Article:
If your business is successful and you do a lot of business travel, you may have considered buying a corporate aircraft. Of course, there are tax and non-tax implications for aircraft ownership. Let’s look at the basic tax rules.
Business travel only
In most cases, if your company buys a plane used only for business, the company can deduct its entire cost in the year that it’s placed into service. The cases in which the aircraft is ineligible for this immediate write-off are:
In those cases, the depreciation schedule is 20% of the cost for year 1, 32% for year 2, 19.2% for year 3, 11.52% for year 4, 11.52% for year 5 and 5.76% for year 6. Note that the bonus depreciation rate is scheduled to be phased down for property placed in service after 2022.
Interestingly, these “cost recovery” rules are more favorable than the rules for business autos. The business auto rules place annual caps on depreciation and, in the year an auto is placed in service, both depreciation and Sec. 179 expensing.
In the case of a business-travel-only aircraft, post-acquisition expenses aren’t treated differently than post-acquisition expenditures for other machinery and equipment. For example, routine maintenance and repair expenses are immediately deductible while amounts that improve or restore the aircraft must be capitalized and depreciated.
The only “catch” that distinguishes the tax treatment of an aircraft used 100% for business travel from the treatment of most other machinery and equipment is that company aircraft are one of the categories of business property that require more rigorous recordkeeping to prove the connection of uses and expenses to business purposes.
Business and personal travel
Personal travel won’t affect the depreciation results discussed above if the value of the travel is compensation income (and is reported and withheld upon as such) to a person that isn’t at least a 5% owner or a person “related” to the corporation. This means, for example, that personal travel by a non-share-holding employee won’t affect depreciation if the value of the travel is compensation to him or her and is reported and withheld upon. The depreciation results can be affected if the person for whom the value of the travel is compensation income is at least a 5% shareholder or a related person. But even in that case, the depreciation results won’t be affected if you comply with a generous “fail-safe” rule.
With one limitation, personal travel won’t affect the treatment of otherwise-deductible post-acquisition expenditures if the value of the travel is compensation income (and is reported and withheld upon). The limitation is that if the person for whom the value of the travel is to be treated as compensation income is at least a 10% owner, director, officer or a person related to the corporation, the amount of the deduction for otherwise-deductible costs allocable to the personal travel can’t exceed the travel value.
Other rules and limitations may apply. As you can see, even in the case of an aircraft used for business and personal travel, these rules aren’t onerous. But they do require careful recordkeeping and, when an aircraft is used for personal travel, compliance with reporting and withholding requirements. Contact us to learn more in your situation.
The Employee Retention Credit (ERC) was a valuable tax credit that helped employers survive the COVID-19 pandemic. A new law has retroactively terminated it before it was scheduled to end. It now only applies through September 30, 2021 (rather than through December 31, 2021) — unless the employer is a “recovery startup business.”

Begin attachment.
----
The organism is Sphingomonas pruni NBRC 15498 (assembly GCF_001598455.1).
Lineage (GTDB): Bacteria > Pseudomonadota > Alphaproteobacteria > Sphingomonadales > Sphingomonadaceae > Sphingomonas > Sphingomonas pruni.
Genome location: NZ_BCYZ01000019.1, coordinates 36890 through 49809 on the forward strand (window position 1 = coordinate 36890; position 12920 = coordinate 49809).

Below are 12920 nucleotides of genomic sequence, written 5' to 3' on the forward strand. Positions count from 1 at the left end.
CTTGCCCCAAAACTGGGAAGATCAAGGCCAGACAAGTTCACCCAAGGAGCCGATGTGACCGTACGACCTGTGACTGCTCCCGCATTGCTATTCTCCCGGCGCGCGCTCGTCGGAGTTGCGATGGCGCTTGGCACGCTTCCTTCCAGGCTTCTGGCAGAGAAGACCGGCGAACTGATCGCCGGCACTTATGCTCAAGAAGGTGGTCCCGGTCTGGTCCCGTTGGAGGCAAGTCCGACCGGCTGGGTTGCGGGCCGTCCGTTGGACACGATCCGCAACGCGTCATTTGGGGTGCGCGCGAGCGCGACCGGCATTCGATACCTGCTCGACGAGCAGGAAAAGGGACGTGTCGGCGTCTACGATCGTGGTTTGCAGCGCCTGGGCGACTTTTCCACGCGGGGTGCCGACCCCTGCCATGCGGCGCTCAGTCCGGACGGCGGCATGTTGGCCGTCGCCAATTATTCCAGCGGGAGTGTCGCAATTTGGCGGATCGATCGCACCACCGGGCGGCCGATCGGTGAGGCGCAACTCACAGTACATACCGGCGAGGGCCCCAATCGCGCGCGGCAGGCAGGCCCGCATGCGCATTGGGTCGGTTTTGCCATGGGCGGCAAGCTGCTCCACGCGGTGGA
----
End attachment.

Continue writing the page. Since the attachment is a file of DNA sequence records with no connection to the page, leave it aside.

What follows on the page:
The Infrastructure Investment and Jobs Act, which was signed by President Biden on November 15, doesn’t have many tax provisions but this one is important for some businesses.
If you anticipated receiving the ERC based on payroll taxes after September 30 and retained payroll taxes, consult with us to determine how and when to repay those taxes and address any other compliance issues.
The American Institute of Certified Public Accountants (AICPA) is asking Congress to direct the IRS to waive payroll tax penalties imposed as a result of the ERC sunsetting. Some employers may face penalties because they retained payroll taxes believing they would receive the credit. Affected businesses will need to pay back the payroll taxes they retained for wages paid after September 30, the AICPA explained. Those employers may also be subject to a 10% penalty for failure to deposit payroll taxes withheld from employees unless the IRS waives the penalties.
The IRS is expected to issue guidance to assist employers in handling any compliance issues.
The ERC was originally enacted in March of 2020 as part of the CARES Act. The goal was to encourage employers to retain employees during the pandemic. Later, Congress passed other laws to extend and modify the credit and make it apply to wages paid before January 1, 2022.
An eligible employer could claim the refundable credit against its share of Medicare taxes (1.45% rate) equal to 70% of the qualified wages paid to each employee (up to a limit of $10,000 of qualified wages per employee per calendar quarter) in the third and fourth calendar quarters of 2021.
For the third and fourth quarters of 2021, a recovery startup business is an employer eligible to claim the ERC. Under previous law, a recovery startup business was defined as a business that:
However, recovery startup businesses are subject to a maximum total credit of $50,000 per quarter for a maximum credit of $100,000 for 2021.
The ERC was retroactively terminated by the new law to apply only to wages paid before October 1, 2021, unless the employer is a recovery startup business. Therefore, for wages paid in the fourth quarter of 2021, other employers can’t claim the credit.
In terms of the availability of the ERC for recovery startup businesses in the fourth quarter, the new law also modifies the recovery startup business definition. Now, a recovery startup business is one that began operating after February 15, 2020, and has average annual gross receipts of less than $1 million. Other changes to recovery startup businesses may also apply.
What to do now?
If you have questions about how to proceed now to minimize penalties, contact us. We can explain the options.
The Social Security Administration recently announced that the wage base for computing Social Security tax will increase to $147,000 for 2022 (up from $142,800 for 2021). Wages and self-employment income above this threshold aren’t subject to Social Security tax.
The Federal Insurance Contributions Act (FICA) imposes two taxes on employers, employees and self-employed workers — one for Old Age, Survivors and Disability Insurance, which is commonly known as the Social Security tax, and the other for Hospital Insurance, which is commonly known as the Medicare tax.
There’s a maximum amount of compensation subject to the Social Security tax, but no maximum for Medicare tax. For 2022, the FICA tax rate for employers is 7.65% — 6.2% for Social Security and 1.45% for Medicare (the same as in 2021).
For 2022, an employee will pay: